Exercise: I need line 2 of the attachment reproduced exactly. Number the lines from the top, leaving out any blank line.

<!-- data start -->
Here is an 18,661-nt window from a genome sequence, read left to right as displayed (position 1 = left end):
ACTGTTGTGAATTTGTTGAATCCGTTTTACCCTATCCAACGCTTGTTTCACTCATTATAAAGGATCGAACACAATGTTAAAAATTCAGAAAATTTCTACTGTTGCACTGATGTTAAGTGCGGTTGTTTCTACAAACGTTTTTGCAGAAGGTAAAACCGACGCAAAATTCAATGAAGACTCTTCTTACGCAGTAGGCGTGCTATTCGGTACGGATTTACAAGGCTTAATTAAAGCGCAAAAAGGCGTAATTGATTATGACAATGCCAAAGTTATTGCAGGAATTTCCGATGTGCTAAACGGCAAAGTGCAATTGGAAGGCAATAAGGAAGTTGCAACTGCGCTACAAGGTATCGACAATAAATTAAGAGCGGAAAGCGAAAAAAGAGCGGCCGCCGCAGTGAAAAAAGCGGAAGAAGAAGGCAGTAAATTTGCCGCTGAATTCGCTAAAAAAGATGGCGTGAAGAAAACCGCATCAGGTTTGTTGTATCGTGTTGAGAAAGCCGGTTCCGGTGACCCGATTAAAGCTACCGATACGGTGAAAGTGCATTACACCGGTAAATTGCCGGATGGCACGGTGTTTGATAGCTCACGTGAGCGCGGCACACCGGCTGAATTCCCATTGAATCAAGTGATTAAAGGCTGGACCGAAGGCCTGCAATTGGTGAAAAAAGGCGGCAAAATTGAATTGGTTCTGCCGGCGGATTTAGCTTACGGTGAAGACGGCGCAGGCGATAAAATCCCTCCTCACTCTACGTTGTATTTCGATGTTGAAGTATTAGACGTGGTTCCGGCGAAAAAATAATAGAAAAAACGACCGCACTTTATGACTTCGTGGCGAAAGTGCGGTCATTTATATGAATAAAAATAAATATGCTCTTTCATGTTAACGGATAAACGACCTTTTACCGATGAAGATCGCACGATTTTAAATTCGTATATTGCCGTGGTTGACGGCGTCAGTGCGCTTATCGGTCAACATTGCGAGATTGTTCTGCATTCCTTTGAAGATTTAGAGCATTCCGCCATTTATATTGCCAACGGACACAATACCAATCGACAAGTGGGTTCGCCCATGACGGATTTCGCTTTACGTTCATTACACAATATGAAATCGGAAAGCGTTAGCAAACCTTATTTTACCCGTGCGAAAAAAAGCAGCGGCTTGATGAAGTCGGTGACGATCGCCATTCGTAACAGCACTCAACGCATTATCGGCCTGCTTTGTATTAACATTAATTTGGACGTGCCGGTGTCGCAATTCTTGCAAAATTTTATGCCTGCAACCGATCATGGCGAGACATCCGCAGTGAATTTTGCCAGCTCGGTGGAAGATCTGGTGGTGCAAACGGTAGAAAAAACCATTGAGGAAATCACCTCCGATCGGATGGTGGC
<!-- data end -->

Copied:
ACTGTTGTGAATTTGTTGAATCCGTTTTACCCTATCCAACGCTTGTTTCACTCATTATAAAGGATCGAACACAATGTTAAAAATTCAGAAAATTTCTACTGTTGCACTGATGTTAAGTGCGGTTGTTTCTACAAACGTTTTTGCAGAAGGTAAAACCGACGCAAAATTCAATGAAGACTCTTCTTACGCAGTAGGCGTGCTATTCGGTACGGATTTACAAGGCTTAATTAAAGCGCAAAAAGGCGTAATTGATTATGACAATGCCAAAGTTATTGCAGGAATTTCCGATGTGCTAAACGGCAAAGTGCAATTGGAAGGCAATAAGGAAGTTGCAACTGCGCTACAAGGTATCGACAATAAATTAAGAGCGGAAAGCGAAAAAAGAGCGGCCGCCGCAGTGAAAAAAGCGGAAGAAGAAGGCAGTAAATTTGCCGCTGAATTCGCTAAAAAAGATGGCGTGAAGAAAACCGCATCAGGTTTGTTGTATCGTGTTGAGAAAGCCGGTTCCGGTGACCCGATTAAAGCTACCGATACGGTGAAAGTGCATTACACCGGTAAATTGCCGGATGGCACGGTGTTTGATAGCTCACGTGAGCGCGGCACACCGGCTGAATTCCCATTGAATCAAGTGATTAAAGGCTGGACCGAAGGCCTGCAATTGGTGAAAAAAGGCGGCAAAATTGAATTGGTTCTGCCGGCGGATTTAGCTTACGGTGAAGACGGCGCAGGCGATAAAATCCCTCCTCACTCTACGTTGTATTTCGATGTTGAAGTATTAGACGTGGTTCCGGCGAAAAAATAATAGAAAAAACGACCGCACTTTATGACTTCGTGGCGAAAGTGCGGTCATTTATATGAATAAAAATAAATATGCTCTTTCATGTTAACGGATAAACGACCTTTTACCGATGAAGATCGCACGATTTTAAATTCGTATATTGCCGTGGTTGACGGCGTCAGTGCGCTTATCGGTCAACATTGCGAGATTGTTCTGCATTCCTTTGAAGATTTAGAGCATTCCGCCATTTATATTGCCAACGGACACAATACCAATCGACAAGTGGGTTCGCCCATGACGGATTTCGCTTTACGTTCATTACACAATATGAAATCGGAAAGCGTTAGCAAACCTTATTTTACCCGTGCGAAAAAAAGCAGCGGCTTGATGAAGTCGGTGACGATCGCCATTCGTAACAGCACTCAACGCATTATCGGCCTGCTTTGTATTAACATTAATTTGGACGTGCCGGTGTCGCAATTCTTGCAAAATTTTATGCCTGCAACCGATCATGGCGAGACATCCGCAGTGAATTTTGCCAGCTCGGTGGAAGATCTGGTGGTGCAAACGGTAGAAAAAACCATTGAGGAAATCACCTCCGATCGGATGGTGGC